The Covid-19 supply chain challenge is of a scale and magnitude no one alive today has ever seen. How best to proceed? Doctors Christopher Holmes and Stephanie Krishnan from market intelligence firm IDC join Dr Raymon Krishnan from Singapore’s Logistics & Supply Chain Management Society to assess how best to bring the world out of lockdown.
The news from Pfizer and Arcturus over these last few days gives one reason to believe that a viable vaccine will be available to many across the globe in the next few months.
When approved, the next challenge will be to safely and securely ship these vaccines to where they will be available to citizens in every part of a country. The likely possibility that these vaccines will require shipment at temperatures below zero degrees Celsius will further compound accessibility. Temperature excursions, which is the term used to describe any period when pharmaceutical products like vaccines are stored or shipped at a temperature outside of the specified temperature range defined on the label of the product, could affect the vaccine’s efficacy. Prolonged or extreme temperature excursions could even render them useless.
Transport from the point of manufacture to capital cities will not be the main issue. The challenge will be when temperature-sensitive vaccines need to be shipped anywhere and everywhere within a given country or region – such as the 17,508 islands in the Indonesian archipelago. We will need to ensure these are shipped at the correct temperature and that batch and lot numbers of these vaccines are tracked and tagged to ensure they are not lost, stolen or misdirected to the wrong destination. We will also need to ensure the shipment of adequate ancillary items like syringes and swabs occur with the vaccines. Also, the necessary reverse logistics must be addressed as well as the need to provide accurate and timely monitoring of vaccine inoculation to stakeholders like the manufacturers, NGOs and, governments.
The review of customs and international trade procedures is necessary to prevent delays, deal with disruptions, and address potential nationalistic issues. Where possible, expedited green lanes may be implemented to streamline these urgent shipments. The destruction or reduction of vaccine efficacy may result from cargo hold-ups and delays due to poor temperature control, mishandling, or incorrect documentation.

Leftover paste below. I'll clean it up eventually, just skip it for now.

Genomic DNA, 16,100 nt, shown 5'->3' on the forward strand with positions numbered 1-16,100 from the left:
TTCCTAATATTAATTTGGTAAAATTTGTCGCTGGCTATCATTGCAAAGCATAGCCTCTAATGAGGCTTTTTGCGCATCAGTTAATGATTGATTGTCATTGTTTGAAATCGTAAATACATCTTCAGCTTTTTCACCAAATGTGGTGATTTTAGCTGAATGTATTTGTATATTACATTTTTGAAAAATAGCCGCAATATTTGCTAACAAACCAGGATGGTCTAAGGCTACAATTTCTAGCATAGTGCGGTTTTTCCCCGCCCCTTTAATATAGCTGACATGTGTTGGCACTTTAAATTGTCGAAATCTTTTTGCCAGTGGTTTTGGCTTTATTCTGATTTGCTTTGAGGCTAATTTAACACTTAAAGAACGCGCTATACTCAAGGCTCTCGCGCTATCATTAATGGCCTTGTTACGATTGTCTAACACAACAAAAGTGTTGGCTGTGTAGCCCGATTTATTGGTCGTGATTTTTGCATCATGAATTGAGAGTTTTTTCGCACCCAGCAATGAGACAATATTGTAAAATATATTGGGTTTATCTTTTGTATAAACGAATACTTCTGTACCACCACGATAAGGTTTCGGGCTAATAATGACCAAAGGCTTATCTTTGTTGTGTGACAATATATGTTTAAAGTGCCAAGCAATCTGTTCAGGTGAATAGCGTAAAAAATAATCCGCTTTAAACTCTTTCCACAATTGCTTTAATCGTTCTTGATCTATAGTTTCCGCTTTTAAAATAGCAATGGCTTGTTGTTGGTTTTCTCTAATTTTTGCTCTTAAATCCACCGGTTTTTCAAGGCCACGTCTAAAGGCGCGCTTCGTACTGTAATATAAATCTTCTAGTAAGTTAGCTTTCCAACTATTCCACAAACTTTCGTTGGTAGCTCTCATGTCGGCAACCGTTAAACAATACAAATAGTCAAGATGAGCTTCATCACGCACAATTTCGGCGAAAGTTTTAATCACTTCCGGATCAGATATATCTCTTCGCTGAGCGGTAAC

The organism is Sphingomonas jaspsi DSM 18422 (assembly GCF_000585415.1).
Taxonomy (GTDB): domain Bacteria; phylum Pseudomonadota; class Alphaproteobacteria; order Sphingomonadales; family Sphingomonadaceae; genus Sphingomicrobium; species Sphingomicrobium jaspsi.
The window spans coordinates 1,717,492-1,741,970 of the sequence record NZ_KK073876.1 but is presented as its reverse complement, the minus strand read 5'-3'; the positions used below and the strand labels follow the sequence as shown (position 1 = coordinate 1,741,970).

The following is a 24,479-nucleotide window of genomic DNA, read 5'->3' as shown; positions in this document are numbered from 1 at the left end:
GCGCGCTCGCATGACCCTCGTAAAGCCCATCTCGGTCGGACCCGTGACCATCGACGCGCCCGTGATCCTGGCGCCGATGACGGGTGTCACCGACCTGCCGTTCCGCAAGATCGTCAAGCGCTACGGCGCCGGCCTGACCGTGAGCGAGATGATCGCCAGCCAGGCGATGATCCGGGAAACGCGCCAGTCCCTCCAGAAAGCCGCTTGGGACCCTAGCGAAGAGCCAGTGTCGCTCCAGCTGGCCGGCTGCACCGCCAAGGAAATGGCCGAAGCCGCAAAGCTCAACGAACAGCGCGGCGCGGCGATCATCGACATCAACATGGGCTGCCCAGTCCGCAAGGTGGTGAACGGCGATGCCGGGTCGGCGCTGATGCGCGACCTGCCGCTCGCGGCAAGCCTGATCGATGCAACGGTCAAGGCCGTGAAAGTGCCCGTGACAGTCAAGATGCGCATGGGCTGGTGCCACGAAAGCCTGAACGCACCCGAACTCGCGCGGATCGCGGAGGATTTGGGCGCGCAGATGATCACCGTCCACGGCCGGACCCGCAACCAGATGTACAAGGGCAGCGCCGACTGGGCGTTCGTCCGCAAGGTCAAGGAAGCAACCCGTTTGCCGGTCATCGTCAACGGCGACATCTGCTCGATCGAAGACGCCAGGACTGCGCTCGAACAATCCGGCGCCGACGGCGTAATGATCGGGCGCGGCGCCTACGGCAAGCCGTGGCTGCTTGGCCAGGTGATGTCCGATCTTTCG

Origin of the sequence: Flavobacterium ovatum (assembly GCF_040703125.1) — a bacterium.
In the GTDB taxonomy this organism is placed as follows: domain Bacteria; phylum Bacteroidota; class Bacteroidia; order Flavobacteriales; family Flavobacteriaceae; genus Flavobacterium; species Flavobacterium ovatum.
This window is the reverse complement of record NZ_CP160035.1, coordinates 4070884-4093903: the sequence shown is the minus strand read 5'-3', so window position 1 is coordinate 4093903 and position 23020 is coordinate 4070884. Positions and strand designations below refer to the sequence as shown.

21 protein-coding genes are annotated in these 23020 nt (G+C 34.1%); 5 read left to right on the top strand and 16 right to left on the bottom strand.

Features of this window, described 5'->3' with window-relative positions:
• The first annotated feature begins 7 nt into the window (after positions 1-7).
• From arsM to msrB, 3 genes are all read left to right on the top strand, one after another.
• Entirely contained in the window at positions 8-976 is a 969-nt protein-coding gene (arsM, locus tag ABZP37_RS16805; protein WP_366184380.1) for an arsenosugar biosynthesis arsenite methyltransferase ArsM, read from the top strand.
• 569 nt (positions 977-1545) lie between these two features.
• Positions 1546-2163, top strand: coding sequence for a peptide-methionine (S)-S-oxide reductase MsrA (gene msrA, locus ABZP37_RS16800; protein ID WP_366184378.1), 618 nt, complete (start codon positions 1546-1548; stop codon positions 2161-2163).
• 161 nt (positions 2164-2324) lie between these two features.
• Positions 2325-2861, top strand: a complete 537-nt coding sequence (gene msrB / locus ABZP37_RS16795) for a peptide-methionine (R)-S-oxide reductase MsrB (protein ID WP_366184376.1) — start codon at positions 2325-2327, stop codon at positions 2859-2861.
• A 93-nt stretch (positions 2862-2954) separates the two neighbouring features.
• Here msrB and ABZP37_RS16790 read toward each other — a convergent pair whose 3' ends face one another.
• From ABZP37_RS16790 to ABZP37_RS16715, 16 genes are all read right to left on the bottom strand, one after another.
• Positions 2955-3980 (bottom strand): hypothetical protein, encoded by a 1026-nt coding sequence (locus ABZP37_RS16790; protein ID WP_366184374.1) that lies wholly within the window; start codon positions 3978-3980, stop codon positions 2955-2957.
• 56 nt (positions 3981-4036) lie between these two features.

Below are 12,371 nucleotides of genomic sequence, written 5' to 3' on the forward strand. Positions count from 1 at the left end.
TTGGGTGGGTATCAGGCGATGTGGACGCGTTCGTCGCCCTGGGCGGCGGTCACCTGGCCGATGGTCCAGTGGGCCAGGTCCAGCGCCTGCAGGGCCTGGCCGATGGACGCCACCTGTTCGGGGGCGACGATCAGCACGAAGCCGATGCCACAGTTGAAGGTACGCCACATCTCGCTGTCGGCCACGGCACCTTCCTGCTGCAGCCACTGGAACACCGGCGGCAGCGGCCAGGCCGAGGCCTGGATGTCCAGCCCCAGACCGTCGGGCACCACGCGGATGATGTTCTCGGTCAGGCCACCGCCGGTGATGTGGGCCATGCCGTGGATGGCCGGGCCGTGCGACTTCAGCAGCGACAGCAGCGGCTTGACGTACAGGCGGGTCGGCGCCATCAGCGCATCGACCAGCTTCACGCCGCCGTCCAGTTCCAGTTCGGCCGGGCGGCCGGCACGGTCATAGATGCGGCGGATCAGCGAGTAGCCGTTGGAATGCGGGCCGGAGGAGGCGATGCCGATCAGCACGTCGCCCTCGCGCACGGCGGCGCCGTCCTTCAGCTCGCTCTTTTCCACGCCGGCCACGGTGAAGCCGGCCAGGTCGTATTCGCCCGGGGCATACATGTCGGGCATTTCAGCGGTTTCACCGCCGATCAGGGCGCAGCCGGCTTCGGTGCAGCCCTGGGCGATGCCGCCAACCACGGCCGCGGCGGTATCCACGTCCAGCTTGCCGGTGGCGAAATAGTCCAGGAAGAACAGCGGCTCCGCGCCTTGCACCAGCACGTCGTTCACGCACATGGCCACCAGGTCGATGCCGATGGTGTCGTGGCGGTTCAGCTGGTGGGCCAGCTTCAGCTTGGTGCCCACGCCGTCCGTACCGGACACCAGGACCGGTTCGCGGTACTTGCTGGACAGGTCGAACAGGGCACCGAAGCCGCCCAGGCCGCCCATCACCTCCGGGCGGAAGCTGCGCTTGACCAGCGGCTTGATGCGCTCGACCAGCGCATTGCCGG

Environmental and sustainability issues also need to be considered in distributing vaccines, including innovative packaging solutions, recycling opportunities, and waste management in the use of one-way packaging. From the disposal of syringes and other paraphernalia to the reusability of the specialised temperature controlled packaging material deployed in what is the largest, single supply chain challenge ever experienced by humankind. Additionally, if the forewarning by health officials is correct, Covid-19 is likely the first of a plethora of viruses humankind will face over the next century. The learnings from the handling of Covid-19 and its resolution will be useful in future scenarios.
All of the issues highlighted are the tip of the iceberg and many cannot fathom the scale and magnitude of vaccine distribution globally. This situation is amplified more extensively in the global south, where the vagaries of weather are more extreme, and where a more considerable extent of the population is in the lower half of the socio-economic scale and part of a larger population base.
There is also the potential for the solutions put in place to have additional benefits for countries in facilitating future trade and financial flows. These benefits will occur by building infrastructure such as supply chain control towers, payment and insurance mechanisms, and cold chain traceability. The capabilities of these tools extend beyond the VDE, and have an additional impact on food supply chains.
One company, government, or NGO cannot solve the century’s largest supply chain challenge. Even before the pandemic, real-time visibility along supply chains was a challenge due to the limited willingness of stakeholders to share data. This supply chain will be more complicated due to the increased number of stakeholders involved. The hypothesis is that countries and even groupings of countries like the ASEAN or EU will go beyond the formation of public-private partnerships (PPPs) and form Vaccine Distribution Ecosystems (VDEs) supported by technology. These VDEs will work in concert with all necessary stakeholders to adopt and implement the best available technology platforms and tools to integrate seamlessly with one another and provide visibility through a unified control tower. Many will have limitations, however extensive collaborations in the form of VDEs will dramatically reduce the loss of life. Countries and stakeholders should not take the most readily available option but focus on models that will be better positioned to save humanity and provide a framework for future solutions, including ensuring international trade facilitation.
The three authors have today published a 36-page blueprint guide on how best to handle the global vaccine distribution. It is available here.